1. “And it’s fair to say that you guys wanted to develop new nuclear weapons. That’s what RRW essentially did. It was killed because of it. And I don’t want to see, you know, RRW in Mufti right now.”

    2. (to D’Agostino) “I don’t want you to do it off the top of your head. As much as I think you’re terrific, I really — this is a big thing for me.”

    • Jeffrey (History)

      Thanks for sending along the transcript. Are you going to do a bigger piece at Nukes of Hazard?

    • Kingston (History)

      Only highlighted a few of her quotes to this point. Seems that she’d like a little more clarity from NNSA about what exactly it is they plan to do re: pit production, to put it mildly.

      Also, re: the pit that would be used for the W78/W88 common LEP, I’ve heard that the W87 would be the likely candidate, because, among other things, it already has IHE and a fire resistant pit.

  2. Stephen Young (History)

    Kingston is correct. In our post on the W78, to which you kindly link, we note that the planned pit for the common W78/W88 warhead is the W87, not the W88. I have this from numerous sources. This is, in my mind, confirmed when you look at public statements from NNSA that the production run for W88 pits will finish this year, and that certainly doesn’t give them enough pits to replace those in the W78.

    Stephen

  3. bobbymike (History)

    We need to research, develop, test (yes test) and deploy new modern nuclear warheads. If we are going to 1550 deployed and a couple more thousand in reserve we should have no doubt we have the ability to produce NEW warheads.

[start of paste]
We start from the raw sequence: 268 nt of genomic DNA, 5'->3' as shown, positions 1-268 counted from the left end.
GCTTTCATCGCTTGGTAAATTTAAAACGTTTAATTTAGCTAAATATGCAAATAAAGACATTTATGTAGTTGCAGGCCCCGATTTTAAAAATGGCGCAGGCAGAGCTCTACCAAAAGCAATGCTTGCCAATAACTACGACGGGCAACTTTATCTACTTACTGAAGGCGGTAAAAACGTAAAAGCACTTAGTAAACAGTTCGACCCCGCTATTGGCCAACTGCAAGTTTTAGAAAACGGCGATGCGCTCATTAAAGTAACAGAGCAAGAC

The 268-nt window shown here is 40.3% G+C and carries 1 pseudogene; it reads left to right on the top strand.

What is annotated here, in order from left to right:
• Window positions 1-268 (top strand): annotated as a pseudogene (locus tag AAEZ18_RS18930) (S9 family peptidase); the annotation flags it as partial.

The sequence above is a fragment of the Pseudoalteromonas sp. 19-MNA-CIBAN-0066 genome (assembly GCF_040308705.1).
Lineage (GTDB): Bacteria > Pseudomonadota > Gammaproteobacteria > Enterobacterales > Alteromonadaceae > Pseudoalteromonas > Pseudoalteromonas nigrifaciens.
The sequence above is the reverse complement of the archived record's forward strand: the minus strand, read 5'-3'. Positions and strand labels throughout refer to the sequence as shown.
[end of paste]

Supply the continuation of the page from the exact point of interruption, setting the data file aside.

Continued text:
Plus these warheads should be developed from a new ultra modern nuclear enterprise to be placed on a new Triad including MMII, D5 and bomber replacements. I would also produce a new line of tactical weapons for a new stealth cruise missile. Restart RNEP, RRW and the ACI programs immediately. The US should be world leading in all things nuclear.

    The nuclear enterprise should have a “ramping up” potential to double or triple warhead production to avoid strategic surprise or strategic deception.

    I would leave ZERO doubt in anyone’s mind that the US intends to preserve a strong nuclear deterrent.

    • Anon (History)

      Really glad no one elected you President. The guy who was elected wants to get rid of nuclear weapons. He encapsulates what the people want. You lose. So sorry.

      But have a nice day on Alpha Centauri or Somalia, or wherever you are writing in from.

    • bobbymike (History)

      Anon – At 6’3″ 220lbs blond hair/blue eyes I would stand out a little in Somalia.

      I stand firmly and proudly as a pro nuclear deterrent hawk. Your ad hominem attack bothers me not.

  4. anon (History)

    “The guy who was elected wants to get rid of nuclear weapons. He encapsulates what the people want. You lose. So sorry.”

    Yes, but “…the impermanence of power and the impermanence of place.”